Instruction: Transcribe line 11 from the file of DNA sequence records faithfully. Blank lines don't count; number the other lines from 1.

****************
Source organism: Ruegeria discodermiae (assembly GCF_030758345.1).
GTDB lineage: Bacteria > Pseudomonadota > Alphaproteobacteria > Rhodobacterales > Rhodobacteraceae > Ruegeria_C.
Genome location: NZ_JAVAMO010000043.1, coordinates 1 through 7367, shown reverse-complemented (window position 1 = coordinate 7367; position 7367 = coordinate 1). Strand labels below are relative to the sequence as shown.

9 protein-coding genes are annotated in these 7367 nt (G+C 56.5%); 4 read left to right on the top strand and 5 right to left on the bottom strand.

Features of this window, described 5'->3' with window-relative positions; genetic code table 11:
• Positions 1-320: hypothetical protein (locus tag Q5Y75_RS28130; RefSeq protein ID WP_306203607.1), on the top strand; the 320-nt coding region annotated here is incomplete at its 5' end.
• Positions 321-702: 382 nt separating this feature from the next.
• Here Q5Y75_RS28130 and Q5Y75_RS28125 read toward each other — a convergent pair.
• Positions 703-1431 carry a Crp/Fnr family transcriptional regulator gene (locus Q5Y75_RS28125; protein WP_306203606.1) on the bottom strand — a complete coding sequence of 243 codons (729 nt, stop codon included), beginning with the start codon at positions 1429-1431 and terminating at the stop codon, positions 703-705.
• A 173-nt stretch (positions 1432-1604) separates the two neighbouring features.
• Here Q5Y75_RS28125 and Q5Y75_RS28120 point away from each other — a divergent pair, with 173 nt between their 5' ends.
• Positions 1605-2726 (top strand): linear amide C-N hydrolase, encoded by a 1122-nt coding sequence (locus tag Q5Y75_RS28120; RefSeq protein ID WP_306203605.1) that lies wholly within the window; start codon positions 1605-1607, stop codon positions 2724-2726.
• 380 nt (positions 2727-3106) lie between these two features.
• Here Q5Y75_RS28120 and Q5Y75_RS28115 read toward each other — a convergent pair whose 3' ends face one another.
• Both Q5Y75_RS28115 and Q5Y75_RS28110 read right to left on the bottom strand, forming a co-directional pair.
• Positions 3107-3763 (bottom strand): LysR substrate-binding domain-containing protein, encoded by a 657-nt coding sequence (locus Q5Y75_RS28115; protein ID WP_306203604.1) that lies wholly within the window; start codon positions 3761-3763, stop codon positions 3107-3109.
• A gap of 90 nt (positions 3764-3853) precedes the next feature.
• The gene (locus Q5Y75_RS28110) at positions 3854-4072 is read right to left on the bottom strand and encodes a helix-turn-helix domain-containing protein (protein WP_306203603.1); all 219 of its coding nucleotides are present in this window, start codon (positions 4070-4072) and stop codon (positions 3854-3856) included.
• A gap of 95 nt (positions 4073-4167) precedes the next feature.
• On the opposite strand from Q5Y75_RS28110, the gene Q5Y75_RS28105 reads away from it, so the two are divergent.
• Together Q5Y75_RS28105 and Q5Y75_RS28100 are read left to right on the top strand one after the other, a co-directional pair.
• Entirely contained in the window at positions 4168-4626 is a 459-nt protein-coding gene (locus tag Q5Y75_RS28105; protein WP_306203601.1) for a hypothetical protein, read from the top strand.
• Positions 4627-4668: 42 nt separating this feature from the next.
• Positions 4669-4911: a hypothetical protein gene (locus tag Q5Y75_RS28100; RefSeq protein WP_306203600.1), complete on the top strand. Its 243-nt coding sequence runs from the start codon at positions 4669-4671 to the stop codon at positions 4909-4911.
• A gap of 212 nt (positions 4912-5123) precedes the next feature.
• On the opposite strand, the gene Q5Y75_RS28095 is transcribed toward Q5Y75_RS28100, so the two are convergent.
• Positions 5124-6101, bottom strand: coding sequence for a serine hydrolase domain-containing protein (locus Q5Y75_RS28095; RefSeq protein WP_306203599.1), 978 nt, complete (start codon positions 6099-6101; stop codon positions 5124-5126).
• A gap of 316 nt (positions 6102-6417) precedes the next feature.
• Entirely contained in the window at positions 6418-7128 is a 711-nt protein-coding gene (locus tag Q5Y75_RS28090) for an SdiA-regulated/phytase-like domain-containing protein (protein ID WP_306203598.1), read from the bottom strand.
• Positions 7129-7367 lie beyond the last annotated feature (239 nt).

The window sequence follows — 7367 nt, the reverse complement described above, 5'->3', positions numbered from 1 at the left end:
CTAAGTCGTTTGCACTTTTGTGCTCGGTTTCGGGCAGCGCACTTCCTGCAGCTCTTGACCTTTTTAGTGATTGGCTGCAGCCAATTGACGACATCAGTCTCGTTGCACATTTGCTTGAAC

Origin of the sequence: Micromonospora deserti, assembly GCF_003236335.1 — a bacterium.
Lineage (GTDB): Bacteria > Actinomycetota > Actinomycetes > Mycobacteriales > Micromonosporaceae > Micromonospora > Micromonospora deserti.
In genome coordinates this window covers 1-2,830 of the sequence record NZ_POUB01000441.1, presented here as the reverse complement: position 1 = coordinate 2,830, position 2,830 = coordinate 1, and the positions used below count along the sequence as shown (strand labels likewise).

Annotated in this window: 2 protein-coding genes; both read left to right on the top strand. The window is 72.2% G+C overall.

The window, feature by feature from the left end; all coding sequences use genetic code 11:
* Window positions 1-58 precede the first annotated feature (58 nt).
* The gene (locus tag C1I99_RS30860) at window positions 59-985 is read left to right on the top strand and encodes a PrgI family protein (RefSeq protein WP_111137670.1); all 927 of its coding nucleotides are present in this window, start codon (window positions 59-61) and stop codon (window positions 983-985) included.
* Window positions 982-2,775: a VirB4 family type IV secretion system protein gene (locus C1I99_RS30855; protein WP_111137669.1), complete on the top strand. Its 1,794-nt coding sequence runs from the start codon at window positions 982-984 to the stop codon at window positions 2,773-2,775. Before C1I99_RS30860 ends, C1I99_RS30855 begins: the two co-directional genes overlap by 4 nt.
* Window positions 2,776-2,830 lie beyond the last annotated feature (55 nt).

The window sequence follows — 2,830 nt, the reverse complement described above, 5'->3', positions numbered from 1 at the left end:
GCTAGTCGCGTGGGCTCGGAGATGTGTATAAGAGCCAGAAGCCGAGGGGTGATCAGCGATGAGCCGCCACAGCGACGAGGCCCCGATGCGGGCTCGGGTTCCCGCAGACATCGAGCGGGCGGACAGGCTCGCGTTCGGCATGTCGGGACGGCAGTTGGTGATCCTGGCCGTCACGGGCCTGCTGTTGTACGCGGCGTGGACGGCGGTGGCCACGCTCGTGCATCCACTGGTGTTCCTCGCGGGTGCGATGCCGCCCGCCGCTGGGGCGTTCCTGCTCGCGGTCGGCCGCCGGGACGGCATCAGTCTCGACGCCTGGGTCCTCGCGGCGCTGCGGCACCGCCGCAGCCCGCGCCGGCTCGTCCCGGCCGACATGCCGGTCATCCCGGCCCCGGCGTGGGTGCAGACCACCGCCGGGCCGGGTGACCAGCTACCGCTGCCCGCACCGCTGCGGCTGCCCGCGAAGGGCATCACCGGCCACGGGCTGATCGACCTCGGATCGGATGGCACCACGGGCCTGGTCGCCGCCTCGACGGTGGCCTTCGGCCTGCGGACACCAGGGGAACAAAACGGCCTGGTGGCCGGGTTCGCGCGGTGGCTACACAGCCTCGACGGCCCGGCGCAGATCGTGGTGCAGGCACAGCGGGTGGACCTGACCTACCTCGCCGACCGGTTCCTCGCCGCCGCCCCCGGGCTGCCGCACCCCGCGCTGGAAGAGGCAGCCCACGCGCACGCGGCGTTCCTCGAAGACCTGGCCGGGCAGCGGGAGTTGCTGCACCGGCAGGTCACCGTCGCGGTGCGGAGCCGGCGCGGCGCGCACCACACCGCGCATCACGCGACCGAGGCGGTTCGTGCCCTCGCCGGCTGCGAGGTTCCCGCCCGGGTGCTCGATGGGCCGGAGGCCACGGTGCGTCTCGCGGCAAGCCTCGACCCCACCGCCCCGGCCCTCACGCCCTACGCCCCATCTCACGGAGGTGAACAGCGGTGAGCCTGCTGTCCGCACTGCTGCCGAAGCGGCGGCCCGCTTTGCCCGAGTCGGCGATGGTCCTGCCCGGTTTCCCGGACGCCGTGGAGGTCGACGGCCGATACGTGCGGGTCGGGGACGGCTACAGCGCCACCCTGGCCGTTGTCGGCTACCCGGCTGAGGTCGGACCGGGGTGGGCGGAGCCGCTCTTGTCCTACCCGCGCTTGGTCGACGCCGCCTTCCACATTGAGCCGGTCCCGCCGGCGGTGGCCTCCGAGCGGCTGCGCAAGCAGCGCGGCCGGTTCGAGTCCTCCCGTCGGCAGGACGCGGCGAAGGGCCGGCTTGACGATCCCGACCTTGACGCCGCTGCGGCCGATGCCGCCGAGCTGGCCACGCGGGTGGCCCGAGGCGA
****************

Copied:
• Here Q5Y75_RS28125 and Q5Y75_RS28120 point away from each other — a divergent pair, with 173 nt between their 5' ends.